As any parent will know, our children grow quickly and we have to resize their clothes all the time—this is the same for houseplants. As they grow you’ll have to repot your plants and give them a bigger container. Regular repotting will keep the plants healthy so knowing when and how to repot your houseplants, and, of course, how you need to prepare will make the process an easy one.
Different plants are more or less sensitive to repotting so make sure that you research whether their root systems are particularly delicate and what is the best way to repot for your particular plants.
Here are some broad signs that your little plants are ready to move to a bigger space:
The roots of plants are overgrown
When you see the roots of your plants growing out of the container’s drainage holes or growing up over the side of the pot, these are signs that your plants are ready for a bigger home.
A single massive root has grown
In a small pot, crowed roots will grow together and become rootbound. It is easy to confuse rootbound plants and underwatered plants because they have similar symptoms: yellow leaves and quick-drying soil. If your root system is no longer a collection of spidering strands and is instead a mass clump of roots, it is time to repot.
Slow plant growth
If your plants have been in the same pots for over a year and are showing no sign of growing larger keep an eye on your plants, maybe it is time to repot them.
When you buy a new plant from the farmer’s market or the store it is not a bad idea to report it, because you have no idea how long it has been staying in its current home.
Choosing a Container-How to Repot Your Houseplants
When you’re looking for a container to repot your plants a bigger size is not always the right choice. One rule you must remember: never use a pot more than 2 inches larger in diameter than the size you’re using now. This rule stands because jumping up a pot size too quickly will mean that the roots will have a more difficult time soaking water since there is more space for the water to drain.
Another thing to look for when you choose a bigger pot is to make sure it has one or two drainage holes—if it does not your roots may rot because excessive moisture will create a perfect environment for mold, fungus, and pests.
So how do you report your houseplants? Before you report, prepare a large trash bag or a tarp since during the process things will get messy and it will be easier for you to clean up everything afterward. Here is a detailed breakdown of this process.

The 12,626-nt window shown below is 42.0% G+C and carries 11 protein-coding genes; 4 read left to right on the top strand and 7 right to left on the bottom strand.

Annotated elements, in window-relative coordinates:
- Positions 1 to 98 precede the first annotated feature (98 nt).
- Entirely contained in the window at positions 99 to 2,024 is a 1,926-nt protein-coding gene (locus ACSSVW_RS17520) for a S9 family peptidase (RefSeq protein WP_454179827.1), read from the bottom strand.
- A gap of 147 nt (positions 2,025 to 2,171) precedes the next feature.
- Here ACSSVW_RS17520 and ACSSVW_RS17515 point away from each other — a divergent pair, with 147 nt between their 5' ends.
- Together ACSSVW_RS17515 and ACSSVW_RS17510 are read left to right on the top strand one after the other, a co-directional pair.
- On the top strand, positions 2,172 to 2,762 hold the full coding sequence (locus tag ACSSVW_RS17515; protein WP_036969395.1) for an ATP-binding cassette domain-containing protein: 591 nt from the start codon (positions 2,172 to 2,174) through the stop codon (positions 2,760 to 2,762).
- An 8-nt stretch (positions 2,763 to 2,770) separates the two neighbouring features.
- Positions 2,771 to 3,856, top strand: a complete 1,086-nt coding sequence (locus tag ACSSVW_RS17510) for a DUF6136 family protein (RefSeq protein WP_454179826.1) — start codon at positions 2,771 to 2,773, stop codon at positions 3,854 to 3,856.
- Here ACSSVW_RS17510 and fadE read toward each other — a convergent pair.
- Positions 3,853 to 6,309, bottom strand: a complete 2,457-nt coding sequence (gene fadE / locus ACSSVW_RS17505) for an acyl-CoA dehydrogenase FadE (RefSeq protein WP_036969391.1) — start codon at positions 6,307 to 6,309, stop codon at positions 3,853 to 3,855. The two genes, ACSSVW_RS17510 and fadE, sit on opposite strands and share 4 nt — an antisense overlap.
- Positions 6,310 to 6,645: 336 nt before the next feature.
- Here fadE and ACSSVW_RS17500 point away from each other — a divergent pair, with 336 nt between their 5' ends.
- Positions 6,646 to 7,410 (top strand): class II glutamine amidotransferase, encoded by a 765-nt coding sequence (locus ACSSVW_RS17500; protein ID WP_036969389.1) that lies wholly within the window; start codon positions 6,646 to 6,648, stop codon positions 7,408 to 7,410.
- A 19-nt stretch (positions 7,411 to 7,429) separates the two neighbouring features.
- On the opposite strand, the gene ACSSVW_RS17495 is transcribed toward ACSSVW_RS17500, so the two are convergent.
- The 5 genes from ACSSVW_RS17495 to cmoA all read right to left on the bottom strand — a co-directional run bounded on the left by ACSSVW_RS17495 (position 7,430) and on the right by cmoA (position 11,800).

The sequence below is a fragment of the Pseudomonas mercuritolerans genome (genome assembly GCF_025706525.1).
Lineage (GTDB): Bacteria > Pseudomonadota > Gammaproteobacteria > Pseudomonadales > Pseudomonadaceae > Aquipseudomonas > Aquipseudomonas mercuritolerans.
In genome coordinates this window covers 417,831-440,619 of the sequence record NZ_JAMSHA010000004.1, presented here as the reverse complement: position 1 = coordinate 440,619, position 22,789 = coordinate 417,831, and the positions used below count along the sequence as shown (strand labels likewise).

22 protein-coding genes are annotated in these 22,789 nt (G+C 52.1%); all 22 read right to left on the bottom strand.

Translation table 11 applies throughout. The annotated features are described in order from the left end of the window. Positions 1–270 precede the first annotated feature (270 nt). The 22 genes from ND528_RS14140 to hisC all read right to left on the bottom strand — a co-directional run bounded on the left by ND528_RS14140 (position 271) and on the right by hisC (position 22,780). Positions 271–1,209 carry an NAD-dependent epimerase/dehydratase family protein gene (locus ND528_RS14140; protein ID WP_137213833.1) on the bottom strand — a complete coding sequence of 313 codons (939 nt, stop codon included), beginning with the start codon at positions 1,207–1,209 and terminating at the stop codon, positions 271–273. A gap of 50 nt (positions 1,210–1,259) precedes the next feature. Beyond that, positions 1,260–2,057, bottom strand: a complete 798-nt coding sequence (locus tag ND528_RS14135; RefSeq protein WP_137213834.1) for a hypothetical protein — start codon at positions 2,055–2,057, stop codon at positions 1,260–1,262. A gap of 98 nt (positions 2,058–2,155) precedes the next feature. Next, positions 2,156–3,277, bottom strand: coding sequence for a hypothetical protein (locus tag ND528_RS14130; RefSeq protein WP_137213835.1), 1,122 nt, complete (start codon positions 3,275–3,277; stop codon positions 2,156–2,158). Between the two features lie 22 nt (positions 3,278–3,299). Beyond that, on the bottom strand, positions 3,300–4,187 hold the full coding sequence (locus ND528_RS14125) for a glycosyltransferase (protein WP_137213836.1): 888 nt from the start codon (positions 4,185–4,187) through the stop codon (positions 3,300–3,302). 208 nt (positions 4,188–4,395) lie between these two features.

A step-by-step guide to repotting-How to Repot Your Houseplants
1. Prepare new soil for your new pot, do not use soil from an outdoor garden—it will be too dense and water cannot drain quickly enough. A high-quality potting mix will be better for your roots.
2. Put your old and new pot together, calculate how much taller the new one is, and then calculate the cubic footage of the soil space, then subtract the smaller amount from the larger one. This is the amount of soil you’ll put at the bottom of your new container. Lift your plant from your old pot gently, be aware of the roots and stems, and be sure not to break any of the roots.
3. As you move the plant from one pot to the other, dislodge the loose soil from the roots by massaging them gently. Gently separate any roots that have grown together. Insert your plant into the soil in the center of the pot. Pat the sides of the roots with more soil and evenly distribute soil around the plant and pack it somewhat tightly.
4. After you finish filling the soil, the last step is to give it a nice, long drink to your plant. Water will help the soil settle into place and it will relieve your stressed plant.
Signs your plant is unhappy in its new home-How to Repot Your Houseplants
Sometimes, repotting can be tricky—it does not always work out the way we hope. After repotting you may find that leaves are falling off, that they’re wilting, or that they are turning yellow. This is a common reaction to repotting since the process is extremely shocking to a plant. Don’t be nervous, this happens—plants will recover over time. If you didn’t break or destroy the root system the plants will recover.
Signs that your plant’s new home is too big-How to Repot Your Houseplants
The color of a healthy root system is usually somewhere between white to off-white. If you see your roots get slimy or there are dark-colored spots in the roots, you’re looking at rotten roots. It’s likely you’ve been overwatering and the plant is struggling to deal with mold and moisture, so cut back on the water.
To sum up How to Repot Your Houseplants
Knowing how to repot your houseplants is an important way to keep plants healthy. Keep in mind the tips and methods we mentioned above when you make your next repotting and do your best to be careful with your plants when you do.
If you have any questions, please don’t hesitate to reach out to us!
And be sure to check out our other blog posts for useful tips on becoming a great grower!
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